- Why some puppies need their ears cleaning
- Dog breeds that may need regular ear cleaning
- When to clean your puppy’s ears
- Regular ear checks – what to look for
- What to clean your puppy’s ears with
- Cleaning ears naturally
- Getting your puppy used to ear cleaning
- The equipment you’ll need for ear cleaning
- Ear cleaning instructions
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Why some puppies get dirty ears
Whether or not puppies need their ears cleaning and how often they should be cleaned will depend a great deal on what shape they are!
Your dog’s ancient ancestors were wolves.
Wolves have pointed ears, well designed by natural selection to do a great job of helping them to work in their environment.
However, modern dogs, removed from the powerful forces of nature, have been bred with a wide variety of ear shapes, sizes and positions.
As a result, some breeds ears require a lot more attention than our ancestors could ever have imagined.
Your puppy’s ear type
If your puppy is from a breed that has the traditional wolfish look, with pointed erect ears and clear open ear canals, you will probably rarely need to give them any extra care.
However, if your puppy’s ears are covered with a soft flap, as many of our breeds are today, they are more likely to trap dirt and grim than upright ears.
Your puppy’s ear hair
Drooping ears often come with pretty long coats attached.
Long hair can look beautiful on dog’s ears. Curly coats and wooly manes can give a very characteristic and eye-catching look. But they also trap dirt and daily grime near to your dog’s ear canal.
Dog breeds with ears that may need cleaning
Typical breeds that will need some extra attention paid to their ears are those with long drooping floppy ears. Such as Cocker Spaniels, English Springer Spaniels, and Bassett Hounds.
Breeds such as Labradors and other Retriever breeds, Pointers and Setters, and many of our Hounds, will benefit from regular ear checks, and may benefit from a gentle once weekly natural clean as described below.
When to clean your puppy’s ears
You can help all of these types of dogs to have healthier ears by regularly cleaning them. How often you need to do this will depend on what you find when you examine your dog’s ears
Regular puppy ear checks – what to look for
When you look inside your puppy’s ears, you are looking to check that they are healthy and free from problems.
Common ear problems that you may spot with a simple weekly inspection are
- A build up of dark wax
- Redness or soreness
- Smelly ears
Any of these may indicate that your puppy has a problem, such as an infection.
Healthy ears look pink not red or sore, and your puppy’s ears should not smell of anything.
If you can see redness or detect an unpleasant smell, or if your puppy is shaking his head or poking at his ears, then take him to your vet. Don’t try and treat the problem yourself.
What should we clean a dog’s ears with?
You will find all kinds of solutions recommended for ear cleaning in dogs. That does NOT mean that they are OK to use on your puppy. Here are some of the more common home remedies you’ll find online
These are usually recommended for use in a heavily diluted form. However, it is never a good idea to pour anything – diluted or not – into a small puppy’s ears.
Cleaning puppy ears naturally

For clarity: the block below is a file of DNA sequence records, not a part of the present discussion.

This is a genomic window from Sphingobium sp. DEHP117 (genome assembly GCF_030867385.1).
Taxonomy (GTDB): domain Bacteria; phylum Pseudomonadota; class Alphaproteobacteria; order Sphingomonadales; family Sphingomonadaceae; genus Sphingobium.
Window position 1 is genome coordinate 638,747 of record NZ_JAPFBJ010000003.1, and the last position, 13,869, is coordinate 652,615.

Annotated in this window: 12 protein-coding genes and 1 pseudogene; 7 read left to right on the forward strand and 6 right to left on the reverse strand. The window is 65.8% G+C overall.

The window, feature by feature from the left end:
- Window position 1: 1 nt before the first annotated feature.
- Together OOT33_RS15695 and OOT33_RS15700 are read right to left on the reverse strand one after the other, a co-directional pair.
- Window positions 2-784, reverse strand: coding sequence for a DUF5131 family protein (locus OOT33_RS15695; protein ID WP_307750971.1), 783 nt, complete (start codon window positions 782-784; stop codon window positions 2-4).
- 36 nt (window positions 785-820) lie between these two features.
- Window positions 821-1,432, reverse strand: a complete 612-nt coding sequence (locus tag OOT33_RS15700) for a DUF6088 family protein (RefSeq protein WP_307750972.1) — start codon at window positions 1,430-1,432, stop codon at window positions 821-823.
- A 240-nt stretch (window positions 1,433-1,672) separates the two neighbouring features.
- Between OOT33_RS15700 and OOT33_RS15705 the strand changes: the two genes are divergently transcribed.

The best thing to use to clean your puppy’s ears at home is warm (previously boiled and cooled) water. You can also use a cleaning solution specifically designed for puppies and approved by your vet.
Getting your puppy used to ear cleaning
Water is also a great way to practice ear cleaning in long eared puppies.
That way, if they get an ear problem later in life, they will be used to having their ears handled, and the whole ‘cleaning process’ won’t be upsetting for them.
Use the instructions below to practice regular ear cleaning with warm water.
Equipment you need to clean your puppy’s ears
How to Clean With Warm Water
The more positive an experience you can make this for your puppy, the better.
Have on hand lots of tiny treats, and if possible a helpful friend.
Although you can clean a small puppy’s ears alone, it will be easier and more pleasant for you both if you have someone helping you out.
Sitting on the floor, pop your puppy into your friend’s lap.
Ask your friend to very calmly stroke the puppy, encouraging him to stay in one place. Get them to periodically with the other hand pass him treats.
Remember, only give the puppy treats when he is staying fairly still. Not when he is wiggling around with excitement.
Take your cotton wool pad and dip it in the warm water. Make sure it is damp, but not soaking.
Use one hand to lift the ear, and the other to gently wipe any dirt that you can see clinging to the outside of the ear.
Very carefully wipe around the outside of the ear canal, and just around the opening. Be sure not to drip water or poke your cotton wool into the ear canal itself.
How to Clean With Ear Cleaner
If your vet has recommended cleaning inside your puppy’s ears with a specially designed cleaning solution you should follow the instructions carefully.
This will usually involve holding the ear open with one hand and squirting the solution in with the other.
You will then gently massage the ear from the outside. You’ll be able to hear it squelching when you have got the solution right into the ear canal.
Remember, never poke anything into the ear canal itself, and if you are worried about your puppy’s ears, or if they smell or look dirty, take him along to the vet for a check up .
Most dogs are not upset by the process of having their ears cleaned, but it’s still an important one to get your puppy used to it from a young age.
If you have a breed with long ears that is vulnerable to ear infections, even if he isn’t yet showing signs it’s a good idea to get him used to the process.
That way when you have to do it later on, you won’t cause either one of you unnecessary distress.